In my round-up of theatre in 2017, I warned 2018 that it had “big shoes to fill”. Not only did 2018 not need the door to be opened, but it also didn’t even need anyone to hold its coat.
Opening in London this month is the transfer of the NT’s Nine Night (now at Trafalgar Studios), Jailbirds at the Etcetera Theatre, Pinocchio at The Albany, One For The Road at the Rosemary Branch, Orpheus at Battersea Arts Centre and Pinter 5 & 6 will arrive at the Harold Pinter Theatre.
Lisa Carroll’s Papatango shortlisted debut Cuckoo has the subject of identity stamped on its DNA. It raises questions about the value of where you are from and what does moving away from there do to you.
Lisa Carroll’s Cuckoo, her new debut play about Irish teens, has some exciting dialogue but its production doesn’t quite deliver.
Cuckoo by Lisa Carroll has all the elements of a wonderful coming-of-age story. Set in a small Irish town, this play packs many a punch, giving us a raw look at what it means to not fit in, to feel lonely in your hometown and how as a teenager, the need to be liked can seem more important than anything else.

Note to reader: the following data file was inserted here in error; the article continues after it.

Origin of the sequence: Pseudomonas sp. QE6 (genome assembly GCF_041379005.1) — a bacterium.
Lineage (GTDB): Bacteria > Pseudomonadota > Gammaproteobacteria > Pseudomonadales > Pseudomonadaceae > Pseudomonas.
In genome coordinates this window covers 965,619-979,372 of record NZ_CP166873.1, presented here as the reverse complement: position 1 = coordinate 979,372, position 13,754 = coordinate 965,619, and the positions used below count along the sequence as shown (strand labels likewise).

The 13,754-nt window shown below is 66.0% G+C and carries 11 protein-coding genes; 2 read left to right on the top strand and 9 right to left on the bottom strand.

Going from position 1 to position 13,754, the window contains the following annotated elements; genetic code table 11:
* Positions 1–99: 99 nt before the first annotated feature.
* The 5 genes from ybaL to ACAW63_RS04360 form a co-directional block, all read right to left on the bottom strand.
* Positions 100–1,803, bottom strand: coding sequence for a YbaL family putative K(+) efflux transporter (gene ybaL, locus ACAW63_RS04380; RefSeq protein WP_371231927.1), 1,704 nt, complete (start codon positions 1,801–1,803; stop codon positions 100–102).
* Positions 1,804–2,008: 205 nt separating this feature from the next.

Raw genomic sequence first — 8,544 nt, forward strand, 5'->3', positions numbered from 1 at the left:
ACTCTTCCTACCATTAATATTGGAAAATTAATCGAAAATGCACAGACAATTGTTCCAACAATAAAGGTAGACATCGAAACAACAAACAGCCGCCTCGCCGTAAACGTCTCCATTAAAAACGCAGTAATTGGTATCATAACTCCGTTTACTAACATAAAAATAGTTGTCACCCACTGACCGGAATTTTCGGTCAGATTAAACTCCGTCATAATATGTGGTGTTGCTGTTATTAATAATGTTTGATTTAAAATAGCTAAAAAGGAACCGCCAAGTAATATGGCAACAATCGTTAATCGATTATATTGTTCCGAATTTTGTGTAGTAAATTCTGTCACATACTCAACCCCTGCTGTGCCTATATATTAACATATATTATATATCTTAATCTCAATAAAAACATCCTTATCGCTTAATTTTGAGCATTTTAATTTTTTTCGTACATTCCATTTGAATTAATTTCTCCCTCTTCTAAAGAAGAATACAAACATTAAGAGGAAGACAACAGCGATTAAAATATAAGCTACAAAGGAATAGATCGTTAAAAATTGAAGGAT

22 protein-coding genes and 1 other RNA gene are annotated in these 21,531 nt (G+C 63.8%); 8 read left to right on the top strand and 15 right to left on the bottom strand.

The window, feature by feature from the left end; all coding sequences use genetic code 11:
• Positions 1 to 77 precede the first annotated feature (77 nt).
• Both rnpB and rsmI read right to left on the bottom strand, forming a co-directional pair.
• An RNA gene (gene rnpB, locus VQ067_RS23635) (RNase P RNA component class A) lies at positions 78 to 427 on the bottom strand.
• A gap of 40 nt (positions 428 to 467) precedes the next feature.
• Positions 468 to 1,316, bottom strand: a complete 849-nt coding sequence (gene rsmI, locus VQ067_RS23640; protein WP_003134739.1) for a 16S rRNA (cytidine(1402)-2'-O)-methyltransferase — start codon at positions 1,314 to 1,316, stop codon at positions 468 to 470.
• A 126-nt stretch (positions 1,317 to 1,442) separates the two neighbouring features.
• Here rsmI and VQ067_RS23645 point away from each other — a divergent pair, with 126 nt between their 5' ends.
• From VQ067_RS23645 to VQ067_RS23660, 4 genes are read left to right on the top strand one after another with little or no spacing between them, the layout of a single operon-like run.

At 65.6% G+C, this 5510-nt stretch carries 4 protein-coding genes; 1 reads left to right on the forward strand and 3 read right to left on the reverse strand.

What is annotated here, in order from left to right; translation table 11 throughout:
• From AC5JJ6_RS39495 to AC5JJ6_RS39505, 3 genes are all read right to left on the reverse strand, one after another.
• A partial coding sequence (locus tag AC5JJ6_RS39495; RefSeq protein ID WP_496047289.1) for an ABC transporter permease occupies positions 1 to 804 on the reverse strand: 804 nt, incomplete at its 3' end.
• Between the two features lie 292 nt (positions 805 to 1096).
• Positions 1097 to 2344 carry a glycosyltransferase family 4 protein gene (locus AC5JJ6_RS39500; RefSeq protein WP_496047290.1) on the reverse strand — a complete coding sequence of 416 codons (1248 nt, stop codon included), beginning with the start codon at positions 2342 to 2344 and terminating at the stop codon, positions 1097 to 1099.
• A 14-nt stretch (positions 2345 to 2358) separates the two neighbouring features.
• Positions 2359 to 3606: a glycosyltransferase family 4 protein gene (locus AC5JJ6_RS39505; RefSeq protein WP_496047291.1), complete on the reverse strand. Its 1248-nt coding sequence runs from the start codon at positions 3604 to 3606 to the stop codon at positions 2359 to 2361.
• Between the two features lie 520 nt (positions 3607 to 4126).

Set in Crumlin, a suburb of Dublin, writer Lisa Carroll’s play Cuckoo follows Iona and Pingu over a couple of fateful days when they announce that they are moving to London. It is a decision which catapults them into the spotlight in a way that they never anticipated.
Exploring what it is to be young in Ireland today, Lisa Carroll’s debut play Cuckoo comes roaring to life at Soho Theatre, leading us without preamble into the world of best friends – and social outcasts – Iona (Caitriona Ennis) and Pi
Lisa Carroll’s razor-sharp play Cuckoo is vividly brought to life thanks to Debbie Hannan’s perceptive and emotionally engaging production.